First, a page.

If you look up, you'll see the wood structure is actually the original floor joists from the second story. And you can see where the stairs used to be. Those joists now act as a sound dampening baffle and they look pretty cool too. A close inspection of the original wood columns at the back reveals where the mezzanine for the meat department used to be.
In 1964 I became the Central Cafe, but sadly could only survive two years.
Things got real tough around here after the Sinisterstate was built.
You see Central used to be the main highway coming down from the Midwest on the way down South. But overnight Central was cut-off at Sharp's Gap and severed from Clinton Highway. All of the traffic was gone and with it the hotels, restaurants and all the other businesses catering to passersby with their pockets full of cash. Now those businesses are relegated to a cluster of faceless buildings at a placeless "exit".
And so then...time and "progress" bypassed the Holler. And it couldn't have been better. There was a long and steady decline of jobs and residents. However, the flawed planning and policy decisions yielded our biggest asset, a place of un-reproducible character. The businesses and grand old houses survived, albeit a bit worse for wear.
The greatest irony of the situation is why they survived. One reason is the the lack of "potential" for the area meant that no one wanted to tear down the buildings and make yet another parking lot or strip mall. The other reason is tied to the property owners. Most property owners had turned their noses up and fled to the new found Eden of Suburbia. However they needed the income from these properties to pay for it... and over time they took, and they took. Never reinvesting in the properties unless it was to divide the property into yet another substandard apartment. One house up the street was turned into 9 apartments! Today these same people object to spending any of "their" tax dollars downtown. They obviously don't realize that property taxes from downtown were used for the last fifty years to build suburbia.
But, that's history for you, always sneaking up when you don't want it to.
I became Sherwin Williams Automotive Paints from 1966 until 1995. I became several "Antique" stores until 2007. I'm not sure what exactly was happening here over the last little bit; There were auctions of outdated food, old calendars for the "value" of the pictures and what I believe were straight-up bags of trash which they called Deal Bags.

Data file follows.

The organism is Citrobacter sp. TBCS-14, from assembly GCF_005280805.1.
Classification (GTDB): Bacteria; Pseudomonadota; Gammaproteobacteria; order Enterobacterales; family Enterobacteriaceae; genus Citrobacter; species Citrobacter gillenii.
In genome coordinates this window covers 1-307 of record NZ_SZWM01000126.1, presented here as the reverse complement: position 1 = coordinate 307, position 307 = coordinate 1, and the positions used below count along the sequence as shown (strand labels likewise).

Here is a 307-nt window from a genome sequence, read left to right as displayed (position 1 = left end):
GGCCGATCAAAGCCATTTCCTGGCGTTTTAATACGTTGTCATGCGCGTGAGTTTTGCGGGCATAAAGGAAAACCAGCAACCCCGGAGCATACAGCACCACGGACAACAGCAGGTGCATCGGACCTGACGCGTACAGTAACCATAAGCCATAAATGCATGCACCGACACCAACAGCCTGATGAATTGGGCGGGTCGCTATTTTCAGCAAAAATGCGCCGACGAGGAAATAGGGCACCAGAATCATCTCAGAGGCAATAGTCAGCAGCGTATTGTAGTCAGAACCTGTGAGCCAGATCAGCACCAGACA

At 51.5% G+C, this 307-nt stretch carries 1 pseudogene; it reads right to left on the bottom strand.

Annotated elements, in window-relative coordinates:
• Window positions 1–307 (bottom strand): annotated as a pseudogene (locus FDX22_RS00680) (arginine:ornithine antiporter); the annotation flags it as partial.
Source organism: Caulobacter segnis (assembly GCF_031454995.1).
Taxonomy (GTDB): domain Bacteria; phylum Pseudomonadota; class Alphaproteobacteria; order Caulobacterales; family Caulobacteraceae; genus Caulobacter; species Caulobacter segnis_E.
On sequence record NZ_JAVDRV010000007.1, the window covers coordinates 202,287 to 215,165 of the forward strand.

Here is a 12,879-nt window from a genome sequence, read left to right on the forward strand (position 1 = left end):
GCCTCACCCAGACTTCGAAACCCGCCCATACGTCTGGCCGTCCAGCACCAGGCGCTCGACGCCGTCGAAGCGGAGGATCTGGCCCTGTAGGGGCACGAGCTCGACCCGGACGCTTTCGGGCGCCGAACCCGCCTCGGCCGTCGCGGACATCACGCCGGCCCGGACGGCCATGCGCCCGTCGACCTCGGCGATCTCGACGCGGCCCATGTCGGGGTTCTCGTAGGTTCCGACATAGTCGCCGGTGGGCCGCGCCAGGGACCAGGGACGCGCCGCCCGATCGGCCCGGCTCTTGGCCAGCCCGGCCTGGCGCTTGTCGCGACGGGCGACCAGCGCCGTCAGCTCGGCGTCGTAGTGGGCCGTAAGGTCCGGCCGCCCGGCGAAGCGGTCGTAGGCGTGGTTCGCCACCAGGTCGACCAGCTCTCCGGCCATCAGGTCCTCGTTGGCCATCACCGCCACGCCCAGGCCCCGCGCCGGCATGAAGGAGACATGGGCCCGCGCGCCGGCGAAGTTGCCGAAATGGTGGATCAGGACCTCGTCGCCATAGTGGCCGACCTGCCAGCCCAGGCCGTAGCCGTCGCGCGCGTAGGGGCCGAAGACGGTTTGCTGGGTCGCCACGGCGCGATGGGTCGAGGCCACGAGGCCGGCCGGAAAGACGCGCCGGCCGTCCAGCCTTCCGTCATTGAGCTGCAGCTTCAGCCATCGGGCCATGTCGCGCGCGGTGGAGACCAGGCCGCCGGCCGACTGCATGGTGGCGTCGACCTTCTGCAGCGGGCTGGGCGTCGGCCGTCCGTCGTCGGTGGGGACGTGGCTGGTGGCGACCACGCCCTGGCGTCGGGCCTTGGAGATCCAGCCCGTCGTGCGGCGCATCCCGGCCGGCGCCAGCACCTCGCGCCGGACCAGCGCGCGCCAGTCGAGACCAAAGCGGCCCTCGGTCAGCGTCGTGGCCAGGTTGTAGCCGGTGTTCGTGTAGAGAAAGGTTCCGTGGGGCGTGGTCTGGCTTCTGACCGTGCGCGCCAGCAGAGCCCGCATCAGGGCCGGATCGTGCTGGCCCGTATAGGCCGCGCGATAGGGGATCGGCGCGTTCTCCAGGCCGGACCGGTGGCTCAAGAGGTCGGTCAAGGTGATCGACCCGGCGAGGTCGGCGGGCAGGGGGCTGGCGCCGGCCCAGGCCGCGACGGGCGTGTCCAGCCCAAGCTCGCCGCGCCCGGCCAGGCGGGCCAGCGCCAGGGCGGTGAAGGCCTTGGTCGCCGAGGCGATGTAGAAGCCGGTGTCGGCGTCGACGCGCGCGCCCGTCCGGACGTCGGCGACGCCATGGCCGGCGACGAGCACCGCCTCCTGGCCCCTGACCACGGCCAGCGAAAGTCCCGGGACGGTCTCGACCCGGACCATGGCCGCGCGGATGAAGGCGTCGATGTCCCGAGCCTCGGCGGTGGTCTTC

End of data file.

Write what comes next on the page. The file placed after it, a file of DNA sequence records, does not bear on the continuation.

You can understand then why after such a long decline I felt my days were numbered. But then came a friend that could see the warmth and character that have come with my years. He believed in me, fixed me up right, and gave me a new name and purpose. And he brings some pretty cool people in here and some fun like we aint had around here since forever.
My name is now Relix which comes from the spirit, memories and things that inhabit this place.
People always ask me, "so why is this place called Happy Holler?"
Well that my friends is because while here in North Knoxville there are some fine, upstanding citizens... they have been known to conduct in a bit of revelry. And contrary to popular belief, sometimes that revelry was legal.
Happy Holler has seen many changes. But one thing has remained a constant over the years, the good people of North Knoxville remain true to who they are and add a character that is unlike any other place on Earth. And that's why I like it here and work to preserve the experience, entertainment and excitement of this unique and special place.
Thanks for sharing it with me!
Sincerely, Mr. Relix Variety
- What do you want to do when you grow up?
Be a kid.